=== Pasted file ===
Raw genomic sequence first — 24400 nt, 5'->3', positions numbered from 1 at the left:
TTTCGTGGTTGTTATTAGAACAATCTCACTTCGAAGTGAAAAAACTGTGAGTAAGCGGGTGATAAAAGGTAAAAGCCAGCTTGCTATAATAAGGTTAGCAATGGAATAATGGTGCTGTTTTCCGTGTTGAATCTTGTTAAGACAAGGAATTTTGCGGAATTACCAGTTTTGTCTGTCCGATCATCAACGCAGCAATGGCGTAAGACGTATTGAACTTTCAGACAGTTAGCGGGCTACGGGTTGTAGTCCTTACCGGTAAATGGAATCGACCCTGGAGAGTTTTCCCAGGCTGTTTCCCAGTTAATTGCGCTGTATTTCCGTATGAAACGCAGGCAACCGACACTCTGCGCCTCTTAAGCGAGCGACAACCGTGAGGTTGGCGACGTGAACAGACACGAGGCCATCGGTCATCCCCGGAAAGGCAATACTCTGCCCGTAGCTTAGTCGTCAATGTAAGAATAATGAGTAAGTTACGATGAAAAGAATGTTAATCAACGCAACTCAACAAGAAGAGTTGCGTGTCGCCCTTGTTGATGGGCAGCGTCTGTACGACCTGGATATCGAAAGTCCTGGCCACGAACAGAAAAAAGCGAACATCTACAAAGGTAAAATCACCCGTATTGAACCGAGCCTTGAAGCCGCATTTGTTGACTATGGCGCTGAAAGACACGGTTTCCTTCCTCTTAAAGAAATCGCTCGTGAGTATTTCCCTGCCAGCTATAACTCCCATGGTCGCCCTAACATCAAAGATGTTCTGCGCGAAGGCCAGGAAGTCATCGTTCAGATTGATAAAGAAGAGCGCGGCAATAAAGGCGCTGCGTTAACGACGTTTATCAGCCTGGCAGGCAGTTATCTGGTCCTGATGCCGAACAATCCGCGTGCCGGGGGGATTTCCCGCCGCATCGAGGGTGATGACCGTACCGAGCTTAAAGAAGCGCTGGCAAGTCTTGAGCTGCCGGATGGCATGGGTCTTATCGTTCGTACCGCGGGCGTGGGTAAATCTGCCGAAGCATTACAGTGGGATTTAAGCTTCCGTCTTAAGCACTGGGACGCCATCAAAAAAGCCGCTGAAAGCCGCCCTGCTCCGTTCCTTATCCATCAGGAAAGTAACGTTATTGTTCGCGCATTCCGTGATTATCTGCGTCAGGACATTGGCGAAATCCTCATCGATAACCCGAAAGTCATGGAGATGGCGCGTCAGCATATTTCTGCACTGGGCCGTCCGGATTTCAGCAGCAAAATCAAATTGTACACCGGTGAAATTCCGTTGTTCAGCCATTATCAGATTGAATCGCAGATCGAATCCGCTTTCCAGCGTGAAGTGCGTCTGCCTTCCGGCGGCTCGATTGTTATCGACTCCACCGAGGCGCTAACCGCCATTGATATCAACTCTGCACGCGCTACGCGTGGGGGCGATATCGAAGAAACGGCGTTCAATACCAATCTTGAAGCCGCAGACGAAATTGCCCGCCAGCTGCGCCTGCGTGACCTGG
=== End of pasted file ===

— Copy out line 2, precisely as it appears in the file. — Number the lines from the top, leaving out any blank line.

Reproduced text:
TTTCGTGGTTGTTATTAGAACAATCTCACTTCGAAGTGAAAAAACTGTGAGTAAGCGGGTGATAAAAGGTAAAAGCCAGCTTGCTATAATAAGGTTAGCAATGGAATAATGGTGCTGTTTTCCGTGTTGAATCTTGTTAAGACAAGGAATTTTGCGGAATTACCAGTTTTGTCTGTCCGATCATCAACGCAGCAATGGCGTAAGACGTATTGAACTTTCAGACAGTTAGCGGGCTACGGGTTGTAGTCCTTACCGGTAAATGGAATCGACCCTGGAGAGTTTTCCCAGGCTGTTTCCCAGTTAATTGCGCTGTATTTCCGTATGAAACGCAGGCAACCGACACTCTGCGCCTCTTAAGCGAGCGACAACCGTGAGGTTGGCGACGTGAACAGACACGAGGCCATCGGTCATCCCCGGAAAGGCAATACTCTGCCCGTAGCTTAGTCGTCAATGTAAGAATAATGAGTAAGTTACGATGAAAAGAATGTTAATCAACGCAACTCAACAAGAAGAGTTGCGTGTCGCCCTTGTTGATGGGCAGCGTCTGTACGACCTGGATATCGAAAGTCCTGGCCACGAACAGAAAAAAGCGAACATCTACAAAGGTAAAATCACCCGTATTGAACCGAGCCTTGAAGCCGCATTTGTTGACTATGGCGCTGAAAGACACGGTTTCCTTCCTCTTAAAGAAATCGCTCGTGAGTATTTCCCTGCCAGCTATAACTCCCATGGTCGCCCTAACATCAAAGATGTTCTGCGCGAAGGCCAGGAAGTCATCGTTCAGATTGATAAAGAAGAGCGCGGCAATAAAGGCGCTGCGTTAACGACGTTTATCAGCCTGGCAGGCAGTTATCTGGTCCTGATGCCGAACAATCCGCGTGCCGGGGGGATTTCCCGCCGCATCGAGGGTGATGACCGTACCGAGCTTAAAGAAGCGCTGGCAAGTCTTGAGCTGCCGGATGGCATGGGTCTTATCGTTCGTACCGCGGGCGTGGGTAAATCTGCCGAAGCATTACAGTGGGATTTAAGCTTCCGTCTTAAGCACTGGGACGCCATCAAAAAAGCCGCTGAAAGCCGCCCTGCTCCGTTCCTTATCCATCAGGAAAGTAACGTTATTGTTCGCGCATTCCGTGATTATCTGCGTCAGGACATTGGCGAAATCCTCATCGATAACCCGAAAGTCATGGAGATGGCGCGTCAGCATATTTCTGCACTGGGCCGTCCGGATTTCAGCAGCAAAATCAAATTGTACACCGGTGAAATTCCGTTGTTCAGCCATTATCAGATTGAATCGCAGATCGAATCCGCTTTCCAGCGTGAAGTGCGTCTGCCTTCCGGCGGCTCGATTGTTATCGACTCCACCGAGGCGCTAACCGCCATTGATATCAACTCTGCACGCGCTACGCGTGGGGGCGATATCGAAGAAACGGCGTTCAATACCAATCTTGAAGCCGCAGACGAAATTGCCCGCCAGCTGCGCCTGCGTGACCTGG